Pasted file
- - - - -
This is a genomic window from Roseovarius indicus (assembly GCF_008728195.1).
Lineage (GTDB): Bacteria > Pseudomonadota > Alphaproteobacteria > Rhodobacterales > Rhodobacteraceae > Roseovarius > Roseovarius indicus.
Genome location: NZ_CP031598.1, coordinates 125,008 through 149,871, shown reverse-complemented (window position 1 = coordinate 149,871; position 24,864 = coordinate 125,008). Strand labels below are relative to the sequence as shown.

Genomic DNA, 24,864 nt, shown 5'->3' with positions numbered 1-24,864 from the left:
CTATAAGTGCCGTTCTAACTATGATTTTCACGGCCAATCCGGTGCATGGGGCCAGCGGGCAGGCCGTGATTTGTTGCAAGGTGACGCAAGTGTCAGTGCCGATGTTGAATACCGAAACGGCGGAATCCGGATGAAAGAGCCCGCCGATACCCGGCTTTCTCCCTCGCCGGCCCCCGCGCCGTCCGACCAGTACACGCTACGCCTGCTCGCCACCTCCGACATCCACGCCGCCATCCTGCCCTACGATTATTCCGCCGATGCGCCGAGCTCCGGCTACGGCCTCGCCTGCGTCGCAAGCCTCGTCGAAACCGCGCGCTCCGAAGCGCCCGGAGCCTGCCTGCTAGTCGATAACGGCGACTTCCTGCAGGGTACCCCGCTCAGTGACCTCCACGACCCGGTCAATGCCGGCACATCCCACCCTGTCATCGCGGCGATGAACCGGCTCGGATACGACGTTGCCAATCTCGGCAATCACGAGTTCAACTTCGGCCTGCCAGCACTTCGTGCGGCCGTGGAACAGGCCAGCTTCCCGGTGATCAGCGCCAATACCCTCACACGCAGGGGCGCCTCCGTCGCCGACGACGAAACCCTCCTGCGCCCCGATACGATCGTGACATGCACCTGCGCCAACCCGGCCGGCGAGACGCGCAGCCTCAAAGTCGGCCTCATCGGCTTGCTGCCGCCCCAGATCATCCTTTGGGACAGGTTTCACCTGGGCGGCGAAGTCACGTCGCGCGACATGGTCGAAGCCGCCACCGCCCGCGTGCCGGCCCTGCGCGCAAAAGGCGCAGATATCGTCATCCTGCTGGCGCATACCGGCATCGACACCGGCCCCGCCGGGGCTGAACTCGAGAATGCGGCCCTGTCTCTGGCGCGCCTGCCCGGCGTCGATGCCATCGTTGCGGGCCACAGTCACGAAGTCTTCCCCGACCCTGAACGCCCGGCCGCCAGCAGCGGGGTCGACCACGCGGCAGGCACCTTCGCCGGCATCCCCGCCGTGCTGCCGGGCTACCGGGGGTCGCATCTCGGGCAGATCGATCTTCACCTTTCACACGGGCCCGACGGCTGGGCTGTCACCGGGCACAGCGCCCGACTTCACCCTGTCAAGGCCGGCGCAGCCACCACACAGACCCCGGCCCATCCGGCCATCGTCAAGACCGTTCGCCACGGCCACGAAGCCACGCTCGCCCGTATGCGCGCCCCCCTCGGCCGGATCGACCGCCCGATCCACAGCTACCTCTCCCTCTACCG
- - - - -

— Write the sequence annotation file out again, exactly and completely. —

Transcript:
This is a genomic window from Roseovarius indicus (assembly GCF_008728195.1).
Lineage (GTDB): Bacteria > Pseudomonadota > Alphaproteobacteria > Rhodobacterales > Rhodobacteraceae > Roseovarius > Roseovarius indicus.
Genome location: NZ_CP031598.1, coordinates 125,008 through 149,871, shown reverse-complemented (window position 1 = coordinate 149,871; position 24,864 = coordinate 125,008). Strand labels below are relative to the sequence as shown.

Genomic DNA, 24,864 nt, shown 5'->3' with positions numbered 1-24,864 from the left:
CTATAAGTGCCGTTCTAACTATGATTTTCACGGCCAATCCGGTGCATGGGGCCAGCGGGCAGGCCGTGATTTGTTGCAAGGTGACGCAAGTGTCAGTGCCGATGTTGAATACCGAAACGGCGGAATCCGGATGAAAGAGCCCGCCGATACCCGGCTTTCTCCCTCGCCGGCCCCCGCGCCGTCCGACCAGTACACGCTACGCCTGCTCGCCACCTCCGACATCCACGCCGCCATCCTGCCCTACGATTATTCCGCCGATGCGCCGAGCTCCGGCTACGGCCTCGCCTGCGTCGCAAGCCTCGTCGAAACCGCGCGCTCCGAAGCGCCCGGAGCCTGCCTGCTAGTCGATAACGGCGACTTCCTGCAGGGTACCCCGCTCAGTGACCTCCACGACCCGGTCAATGCCGGCACATCCCACCCTGTCATCGCGGCGATGAACCGGCTCGGATACGACGTTGCCAATCTCGGCAATCACGAGTTCAACTTCGGCCTGCCAGCACTTCGTGCGGCCGTGGAACAGGCCAGCTTCCCGGTGATCAGCGCCAATACCCTCACACGCAGGGGCGCCTCCGTCGCCGACGACGAAACCCTCCTGCGCCCCGATACGATCGTGACATGCACCTGCGCCAACCCGGCCGGCGAGACGCGCAGCCTCAAAGTCGGCCTCATCGGCTTGCTGCCGCCCCAGATCATCCTTTGGGACAGGTTTCACCTGGGCGGCGAAGTCACGTCGCGCGACATGGTCGAAGCCGCCACCGCCCGCGTGCCGGCCCTGCGCGCAAAAGGCGCAGATATCGTCATCCTGCTGGCGCATACCGGCATCGACACCGGCCCCGCCGGGGCTGAACTCGAGAATGCGGCCCTGTCTCTGGCGCGCCTGCCCGGCGTCGATGCCATCGTTGCGGGCCACAGTCACGAAGTCTTCCCCGACCCTGAACGCCCGGCCGCCAGCAGCGGGGTCGACCACGCGGCAGGCACCTTCGCCGGCATCCCCGCCGTGCTGCCGGGCTACCGGGGGTCGCATCTCGGGCAGATCGATCTTCACCTTTCACACGGGCCCGACGGCTGGGCTGTCACCGGGCACAGCGCCCGACTTCACCCTGTCAAGGCCGGCGCAGCCACCACACAGACCCCGGCCCATCCGGCCATCGTCAAGACCGTTCGCCACGGCCACGAAGCCACGCTCGCCCGTATGCGCGCCCCCCTCGGCCGGATCGACCGCCCGATCCACAGCTACCTCTCCCTCTACCG